Archaeologists Discover 1300-Year-Old Pair of Skis, the Best-Preserved Ancient Skis in Existence

Surf­ing is gen­er­al­ly believed to have orig­i­nat­ed in Hawaii and will be for­ev­er asso­ci­at­ed with the Poly­ne­sian islands. Yet anthro­pol­o­gists have found evi­dence of some­thing like surf­ing wher­ev­er humans have encoun­tered a beach — on the coasts of West Africa, in the Caribbean, India, Syr­ia, and Japan. Surf­ing his­to­ri­an Matt War­shaw sums up the prob­lem with locat­ing the ori­gins of this human activ­i­ty: “Rid­ing waves sim­ply for plea­sure most like­ly devel­oped in one form or anoth­er among any coastal peo­ple liv­ing near warm ocean water.” Could one make a sim­i­lar point about ski­ing?

It seems that wher­ev­er humans have set­tled in places cov­ered with snow for much of the year, they’ve impro­vised all kinds of ways to trav­el across it. Who did so with the first skis, and when? Ski-like objects dat­ing from 6300–5000 BC have been found in north­ern Rus­sia. A New York Times arti­cle recent­ly described evi­dence of Stone Age skiers in Chi­na. “If ski­ing, as it seems pos­si­ble,” Nils Larsen writes at the Inter­na­tion­al Ski­ing His­to­ry Asso­ci­a­tion, “dates back 10,000 years or more, iden­ti­fy­ing a point of ori­gin (or ori­gins) will be dif­fi­cult at best.” Such dis­cus­sions tend to get “bogged down in pol­i­tics and nation­al pride,” Larsen writes. For exam­ple, “since the emer­gence of ski­ing in greater Europe in the late 1800s” — as a sport and pure­ly recre­ation­al activ­i­ty — “Nor­way has often been con­sid­ered the birth­place of ski­ing. Nor­way has pro­mot­ed this view and it is a point of nation­al pride.”

Despite its ear­li­est records of ski­ing dat­ing mil­len­nia lat­er than oth­er regions, Nor­way has some claim. The word ski is, after all, Nor­we­gian, derived from Old Norse skíð, mean­ing “cleft wood” or “stick.” And the best-pre­served ancient skis ever found have been dis­cov­ered in a Nor­we­gian ice field. “Even the bind­ings are most­ly intact,” notes Kot­tke. The first ski, believed to be 1300 years old, turned up in 2014, found by the Glac­i­er Arche­ol­o­gy Pro­gram (GAP) in the moun­tains of Inn­lan­det Coun­ty, Nor­way. The archae­ol­o­gists decid­ed to wait, let the ice melt, and see if the oth­er ski would appear. It did, just recent­ly, and in the video above, you can watch the researchers pull it from the ice.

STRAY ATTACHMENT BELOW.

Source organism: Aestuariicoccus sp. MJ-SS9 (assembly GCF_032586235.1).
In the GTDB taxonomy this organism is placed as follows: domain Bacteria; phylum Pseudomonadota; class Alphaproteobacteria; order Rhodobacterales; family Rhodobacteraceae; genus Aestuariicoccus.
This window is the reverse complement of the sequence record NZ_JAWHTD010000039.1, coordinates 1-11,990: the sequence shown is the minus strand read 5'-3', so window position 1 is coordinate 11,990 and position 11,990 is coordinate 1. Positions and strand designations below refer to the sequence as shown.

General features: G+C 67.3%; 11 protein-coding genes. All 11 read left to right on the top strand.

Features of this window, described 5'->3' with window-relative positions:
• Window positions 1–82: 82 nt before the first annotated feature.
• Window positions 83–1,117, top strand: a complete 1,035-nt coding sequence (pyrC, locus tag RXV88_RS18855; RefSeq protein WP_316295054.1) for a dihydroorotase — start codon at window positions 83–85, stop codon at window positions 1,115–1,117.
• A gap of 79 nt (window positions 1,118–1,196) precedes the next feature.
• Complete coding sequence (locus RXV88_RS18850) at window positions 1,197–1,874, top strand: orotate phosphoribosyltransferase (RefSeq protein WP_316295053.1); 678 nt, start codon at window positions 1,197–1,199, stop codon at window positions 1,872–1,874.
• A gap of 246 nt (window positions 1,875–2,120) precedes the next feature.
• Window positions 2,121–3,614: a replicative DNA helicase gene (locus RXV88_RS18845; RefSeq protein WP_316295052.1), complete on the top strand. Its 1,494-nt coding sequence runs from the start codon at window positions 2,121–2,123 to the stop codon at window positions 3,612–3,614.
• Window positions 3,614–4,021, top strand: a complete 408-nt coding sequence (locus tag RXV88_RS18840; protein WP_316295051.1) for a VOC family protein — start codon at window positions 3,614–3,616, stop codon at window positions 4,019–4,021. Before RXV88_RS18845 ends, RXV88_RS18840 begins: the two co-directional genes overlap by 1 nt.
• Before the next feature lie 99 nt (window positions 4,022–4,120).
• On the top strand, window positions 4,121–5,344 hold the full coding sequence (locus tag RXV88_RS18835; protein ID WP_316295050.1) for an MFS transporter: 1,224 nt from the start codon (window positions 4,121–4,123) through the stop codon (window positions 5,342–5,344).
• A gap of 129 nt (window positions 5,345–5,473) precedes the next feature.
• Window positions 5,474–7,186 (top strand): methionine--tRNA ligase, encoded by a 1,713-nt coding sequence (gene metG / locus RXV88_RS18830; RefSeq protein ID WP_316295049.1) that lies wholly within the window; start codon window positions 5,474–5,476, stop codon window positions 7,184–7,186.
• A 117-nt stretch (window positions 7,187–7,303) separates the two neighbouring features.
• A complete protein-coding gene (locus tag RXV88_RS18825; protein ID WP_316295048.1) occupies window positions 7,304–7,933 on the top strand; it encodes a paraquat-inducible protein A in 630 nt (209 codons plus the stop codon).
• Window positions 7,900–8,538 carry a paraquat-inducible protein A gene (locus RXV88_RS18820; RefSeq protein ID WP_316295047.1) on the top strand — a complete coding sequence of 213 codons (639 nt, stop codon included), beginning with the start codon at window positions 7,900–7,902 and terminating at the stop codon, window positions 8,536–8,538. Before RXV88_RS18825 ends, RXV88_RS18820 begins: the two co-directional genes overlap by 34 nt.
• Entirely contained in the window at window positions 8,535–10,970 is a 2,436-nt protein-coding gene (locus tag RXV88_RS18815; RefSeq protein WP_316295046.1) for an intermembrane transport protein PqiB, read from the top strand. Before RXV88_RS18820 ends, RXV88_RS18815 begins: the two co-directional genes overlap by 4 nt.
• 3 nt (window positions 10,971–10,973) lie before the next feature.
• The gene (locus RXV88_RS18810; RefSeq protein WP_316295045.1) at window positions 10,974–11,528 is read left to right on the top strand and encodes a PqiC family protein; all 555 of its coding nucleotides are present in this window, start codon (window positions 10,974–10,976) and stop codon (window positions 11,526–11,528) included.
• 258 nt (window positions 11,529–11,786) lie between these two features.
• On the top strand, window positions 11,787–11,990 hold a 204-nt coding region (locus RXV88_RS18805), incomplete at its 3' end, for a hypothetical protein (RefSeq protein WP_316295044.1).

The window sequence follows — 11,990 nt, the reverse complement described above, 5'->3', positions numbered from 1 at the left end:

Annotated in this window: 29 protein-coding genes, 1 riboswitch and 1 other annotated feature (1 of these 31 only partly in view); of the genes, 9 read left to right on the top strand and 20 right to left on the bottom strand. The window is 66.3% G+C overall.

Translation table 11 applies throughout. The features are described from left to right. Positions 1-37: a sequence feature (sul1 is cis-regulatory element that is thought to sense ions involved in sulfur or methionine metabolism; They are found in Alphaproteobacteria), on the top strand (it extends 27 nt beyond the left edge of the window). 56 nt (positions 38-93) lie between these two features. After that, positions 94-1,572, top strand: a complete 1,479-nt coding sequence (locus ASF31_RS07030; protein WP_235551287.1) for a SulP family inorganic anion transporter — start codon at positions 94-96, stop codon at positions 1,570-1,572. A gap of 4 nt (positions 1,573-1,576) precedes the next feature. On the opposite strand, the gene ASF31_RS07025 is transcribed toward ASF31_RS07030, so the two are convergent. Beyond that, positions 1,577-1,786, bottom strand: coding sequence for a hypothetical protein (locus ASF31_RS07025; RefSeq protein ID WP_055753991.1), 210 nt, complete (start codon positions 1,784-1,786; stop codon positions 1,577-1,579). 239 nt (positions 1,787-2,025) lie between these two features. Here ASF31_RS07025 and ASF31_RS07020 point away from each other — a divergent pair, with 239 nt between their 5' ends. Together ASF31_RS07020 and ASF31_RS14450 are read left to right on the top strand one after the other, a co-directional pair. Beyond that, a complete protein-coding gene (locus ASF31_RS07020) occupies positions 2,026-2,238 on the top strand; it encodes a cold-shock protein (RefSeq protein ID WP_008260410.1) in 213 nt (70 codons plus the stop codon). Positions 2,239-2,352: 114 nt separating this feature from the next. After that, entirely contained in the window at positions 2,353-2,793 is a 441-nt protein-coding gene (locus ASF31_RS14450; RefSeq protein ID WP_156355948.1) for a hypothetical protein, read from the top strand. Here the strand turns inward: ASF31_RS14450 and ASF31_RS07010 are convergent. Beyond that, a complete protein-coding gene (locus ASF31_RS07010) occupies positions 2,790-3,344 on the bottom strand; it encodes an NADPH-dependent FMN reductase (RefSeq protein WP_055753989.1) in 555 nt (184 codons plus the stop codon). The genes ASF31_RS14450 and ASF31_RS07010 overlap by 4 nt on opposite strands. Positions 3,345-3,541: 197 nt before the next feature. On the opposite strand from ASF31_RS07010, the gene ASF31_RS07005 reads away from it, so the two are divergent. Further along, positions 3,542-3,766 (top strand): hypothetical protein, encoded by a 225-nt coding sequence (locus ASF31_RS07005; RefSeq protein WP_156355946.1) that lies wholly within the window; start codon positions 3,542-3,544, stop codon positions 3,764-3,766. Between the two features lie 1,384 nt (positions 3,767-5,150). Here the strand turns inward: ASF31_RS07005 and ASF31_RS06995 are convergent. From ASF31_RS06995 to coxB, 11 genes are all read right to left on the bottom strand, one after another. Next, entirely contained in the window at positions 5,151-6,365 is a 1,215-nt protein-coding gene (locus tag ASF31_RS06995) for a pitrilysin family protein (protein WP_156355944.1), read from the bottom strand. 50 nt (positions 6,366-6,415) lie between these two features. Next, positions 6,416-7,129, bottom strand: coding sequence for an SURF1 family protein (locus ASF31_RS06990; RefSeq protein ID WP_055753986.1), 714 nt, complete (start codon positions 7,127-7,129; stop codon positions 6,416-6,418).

Pho­to: Andreas Christof­fer Nils­son,

“Mea­sur­ing about 74 inch­es long and 7 inch­es wide,” notes Livia Ger­shon at Smith­son­ian, “the sec­ond ski is slight­ly larg­er than its mate. Both fea­ture raised footholds. Leather straps and twist­ed birch bark bind­ings found with the skis would have been attached through holes in the footholds. The new ski shows signs of heavy wear and even­tu­al repairs.” The two skis are not iden­ti­cal, “but we should not expect them to be,” says archae­ol­o­gist Lars Pilø. “The skis are hand­made, not mass-pro­duced. They have a long and indi­vid­ual his­to­ry of wear and repair before an Iron Age ski­er used them togeth­er and they end­ed up in the ice.”

The new ski answered ques­tions the researchers had about the first dis­cov­ery, such as how the ancient skis might have main­tained for­ward motion uphill. “A fur­row on the under­side along the length of the ski, as you find on oth­er pre­his­toric skis (and on mod­ern cross-coun­try skis), would solve the ques­tion,” they write, and the sec­ond ski con­tained such a fur­row. While they may nev­er prove that Nor­way invent­ed ski­ing, as glac­i­er ice melts and new arti­facts appear each year, the team will learn much more about ancient Nor­we­gian skiers and their way of life. See their cur­rent dis­cov­er­ies and fol­low their future progress at the Secrets of the Ice web­site and on their YouTube chan­nel.

Relat­ed Con­tent: 

Archae­ol­o­gists Find the Ear­li­est Work of “Abstract Art,” Dat­ing Back 73,000 Years

Watch an Archae­ol­o­gist Play the “Litho­phone,” a Pre­his­toric Instru­ment That Let Ancient Musi­cians Play Real Clas­sic Rock

Medieval Ten­nis: A Short His­to­ry and Demon­stra­tion

Josh Jones is a writer and musi­cian based in Durham, NC. Fol­low him at @jdmagness

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